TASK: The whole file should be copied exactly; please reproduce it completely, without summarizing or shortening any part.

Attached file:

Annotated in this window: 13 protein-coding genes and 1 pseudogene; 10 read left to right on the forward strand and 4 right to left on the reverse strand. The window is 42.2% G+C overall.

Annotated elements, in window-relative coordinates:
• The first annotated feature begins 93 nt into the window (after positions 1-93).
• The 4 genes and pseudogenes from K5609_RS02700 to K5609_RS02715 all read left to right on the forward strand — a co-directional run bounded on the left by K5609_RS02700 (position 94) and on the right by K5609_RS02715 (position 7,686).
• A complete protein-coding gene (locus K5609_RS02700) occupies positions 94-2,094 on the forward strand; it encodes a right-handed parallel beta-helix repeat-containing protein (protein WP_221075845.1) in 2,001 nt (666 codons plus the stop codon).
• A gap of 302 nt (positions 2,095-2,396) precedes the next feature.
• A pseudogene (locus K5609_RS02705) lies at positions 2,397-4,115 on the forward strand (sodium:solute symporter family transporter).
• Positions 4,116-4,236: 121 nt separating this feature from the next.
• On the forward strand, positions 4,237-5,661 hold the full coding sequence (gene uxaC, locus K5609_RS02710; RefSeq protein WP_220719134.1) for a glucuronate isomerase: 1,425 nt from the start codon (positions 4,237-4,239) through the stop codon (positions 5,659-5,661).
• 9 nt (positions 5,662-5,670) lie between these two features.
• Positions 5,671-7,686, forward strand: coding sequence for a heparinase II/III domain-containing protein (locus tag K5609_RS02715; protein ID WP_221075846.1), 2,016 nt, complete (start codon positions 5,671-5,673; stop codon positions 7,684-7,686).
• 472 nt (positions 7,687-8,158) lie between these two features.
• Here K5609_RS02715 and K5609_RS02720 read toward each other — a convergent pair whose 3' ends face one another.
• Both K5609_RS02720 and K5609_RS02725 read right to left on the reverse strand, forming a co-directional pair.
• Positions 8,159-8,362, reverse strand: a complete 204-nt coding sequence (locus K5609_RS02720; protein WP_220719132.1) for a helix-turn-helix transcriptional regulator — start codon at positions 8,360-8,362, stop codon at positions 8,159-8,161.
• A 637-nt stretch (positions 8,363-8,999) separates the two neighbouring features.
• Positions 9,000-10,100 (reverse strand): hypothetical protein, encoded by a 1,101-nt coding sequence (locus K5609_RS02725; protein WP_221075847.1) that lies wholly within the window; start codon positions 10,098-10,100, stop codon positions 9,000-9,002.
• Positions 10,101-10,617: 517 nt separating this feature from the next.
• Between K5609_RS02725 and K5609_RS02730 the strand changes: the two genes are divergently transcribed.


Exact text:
Annotated in this window: 13 protein-coding genes and 1 pseudogene; 10 read left to right on the forward strand and 4 right to left on the reverse strand. The window is 42.2% G+C overall.

Annotated elements, in window-relative coordinates:
• The first annotated feature begins 93 nt into the window (after positions 1-93).
• The 4 genes and pseudogenes from K5609_RS02700 to K5609_RS02715 all read left to right on the forward strand — a co-directional run bounded on the left by K5609_RS02700 (position 94) and on the right by K5609_RS02715 (position 7,686).
• A complete protein-coding gene (locus K5609_RS02700) occupies positions 94-2,094 on the forward strand; it encodes a right-handed parallel beta-helix repeat-containing protein (protein WP_221075845.1) in 2,001 nt (666 codons plus the stop codon).
• A gap of 302 nt (positions 2,095-2,396) precedes the next feature.
• A pseudogene (locus K5609_RS02705) lies at positions 2,397-4,115 on the forward strand (sodium:solute symporter family transporter).
• Positions 4,116-4,236: 121 nt separating this feature from the next.
• On the forward strand, positions 4,237-5,661 hold the full coding sequence (gene uxaC, locus K5609_RS02710; RefSeq protein WP_220719134.1) for a glucuronate isomerase: 1,425 nt from the start codon (positions 4,237-4,239) through the stop codon (positions 5,659-5,661).
• 9 nt (positions 5,662-5,670) lie between these two features.
• Positions 5,671-7,686, forward strand: coding sequence for a heparinase II/III domain-containing protein (locus tag K5609_RS02715; protein ID WP_221075846.1), 2,016 nt, complete (start codon positions 5,671-5,673; stop codon positions 7,684-7,686).
• 472 nt (positions 7,687-8,158) lie between these two features.
• Here K5609_RS02715 and K5609_RS02720 read toward each other — a convergent pair whose 3' ends face one another.
• Both K5609_RS02720 and K5609_RS02725 read right to left on the reverse strand, forming a co-directional pair.
• Positions 8,159-8,362, reverse strand: a complete 204-nt coding sequence (locus K5609_RS02720; protein WP_220719132.1) for a helix-turn-helix transcriptional regulator — start codon at positions 8,360-8,362, stop codon at positions 8,159-8,161.
• A 637-nt stretch (positions 8,363-8,999) separates the two neighbouring features.
• Positions 9,000-10,100 (reverse strand): hypothetical protein, encoded by a 1,101-nt coding sequence (locus K5609_RS02725; protein WP_221075847.1) that lies wholly within the window; start codon positions 10,098-10,100, stop codon positions 9,000-9,002.
• Positions 10,101-10,617: 517 nt separating this feature from the next.
• Between K5609_RS02725 and K5609_RS02730 the strand changes: the two genes are divergently transcribed.